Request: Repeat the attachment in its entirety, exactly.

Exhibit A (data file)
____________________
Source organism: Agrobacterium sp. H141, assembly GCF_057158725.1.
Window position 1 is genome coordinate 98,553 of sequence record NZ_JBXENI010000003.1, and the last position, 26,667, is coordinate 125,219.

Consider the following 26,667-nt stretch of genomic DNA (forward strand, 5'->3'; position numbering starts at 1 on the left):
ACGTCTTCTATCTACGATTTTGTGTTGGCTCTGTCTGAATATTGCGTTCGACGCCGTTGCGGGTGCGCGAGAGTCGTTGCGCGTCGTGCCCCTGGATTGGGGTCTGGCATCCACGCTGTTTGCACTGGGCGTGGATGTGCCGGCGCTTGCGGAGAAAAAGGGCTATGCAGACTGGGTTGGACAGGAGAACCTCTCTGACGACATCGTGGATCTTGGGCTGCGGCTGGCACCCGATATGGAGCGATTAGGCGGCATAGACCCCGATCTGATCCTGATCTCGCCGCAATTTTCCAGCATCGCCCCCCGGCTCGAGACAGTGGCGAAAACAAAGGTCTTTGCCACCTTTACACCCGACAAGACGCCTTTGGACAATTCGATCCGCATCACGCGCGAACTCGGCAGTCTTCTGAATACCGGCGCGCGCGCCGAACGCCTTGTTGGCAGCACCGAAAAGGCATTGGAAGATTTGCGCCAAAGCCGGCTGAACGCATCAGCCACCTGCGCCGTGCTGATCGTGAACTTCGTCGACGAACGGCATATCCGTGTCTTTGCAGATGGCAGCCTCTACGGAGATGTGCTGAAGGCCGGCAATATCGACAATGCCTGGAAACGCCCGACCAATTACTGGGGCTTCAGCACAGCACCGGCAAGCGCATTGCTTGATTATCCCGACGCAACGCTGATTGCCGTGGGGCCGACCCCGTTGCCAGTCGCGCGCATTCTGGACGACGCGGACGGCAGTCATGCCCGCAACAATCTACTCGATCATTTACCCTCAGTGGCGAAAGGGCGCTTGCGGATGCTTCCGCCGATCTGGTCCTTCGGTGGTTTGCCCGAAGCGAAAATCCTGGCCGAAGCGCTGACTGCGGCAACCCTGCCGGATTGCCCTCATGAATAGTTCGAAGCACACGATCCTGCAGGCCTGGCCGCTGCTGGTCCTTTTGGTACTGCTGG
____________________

Source organism: Agrobacterium sp. H141, assembly GCF_057158725.1.
Window position 1 is genome coordinate 98,553 of sequence record NZ_JBXENI010000003.1, and the last position, 26,667, is coordinate 125,219.

Consider the following 26,667-nt stretch of genomic DNA (forward strand, 5'->3'; position numbering starts at 1 on the left):
ACGTCTTCTATCTACGATTTTGTGTTGGCTCTGTCTGAATATTGCGTTCGACGCCGTTGCGGGTGCGCGAGAGTCGTTGCGCGTCGTGCCCCTGGATTGGGGTCTGGCATCCACGCTGTTTGCACTGGGCGTGGATGTGCCGGCGCTTGCGGAGAAAAAGGGCTATGCAGACTGGGTTGGACAGGAGAACCTCTCTGACGACATCGTGGATCTTGGGCTGCGGCTGGCACCCGATATGGAGCGATTAGGCGGCATAGACCCCGATCTGATCCTGATCTCGCCGCAATTTTCCAGCATCGCCCCCCGGCTCGAGACAGTGGCGAAAACAAAGGTCTTTGCCACCTTTACACCCGACAAGACGCCTTTGGACAATTCGATCCGCATCACGCGCGAACTCGGCAGTCTTCTGAATACCGGCGCGCGCGCCGAACGCCTTGTTGGCAGCACCGAAAAGGCATTGGAAGATTTGCGCCAAAGCCGGCTGAACGCATCAGCCACCTGCGCCGTGCTGATCGTGAACTTCGTCGACGAACGGCATATCCGTGTCTTTGCAGATGGCAGCCTCTACGGAGATGTGCTGAAGGCCGGCAATATCGACAATGCCTGGAAACGCCCGACCAATTACTGGGGCTTCAGCACAGCACCGGCAAGCGCATTGCTTGATTATCCCGACGCAACGCTGATTGCCGTGGGGCCGACCCCGTTGCCAGTCGCGCGCATTCTGGACGACGCGGACGGCAGTCATGCCCGCAACAATCTACTCGATCATTTACCCTCAGTGGCGAAAGGGCGCTTGCGGATGCTTCCGCCGATCTGGTCCTTCGGTGGTTTGCCCGAAGCGAAAATCCTGGCCGAAGCGCTGACTGCGGCAACCCTGCCGGATTGCCCTCATGAATAGTTCGAAGCACACGATCCTGCAGGCCTGGCCGCTGCTGGTCCTTTTGGTACTGCTGG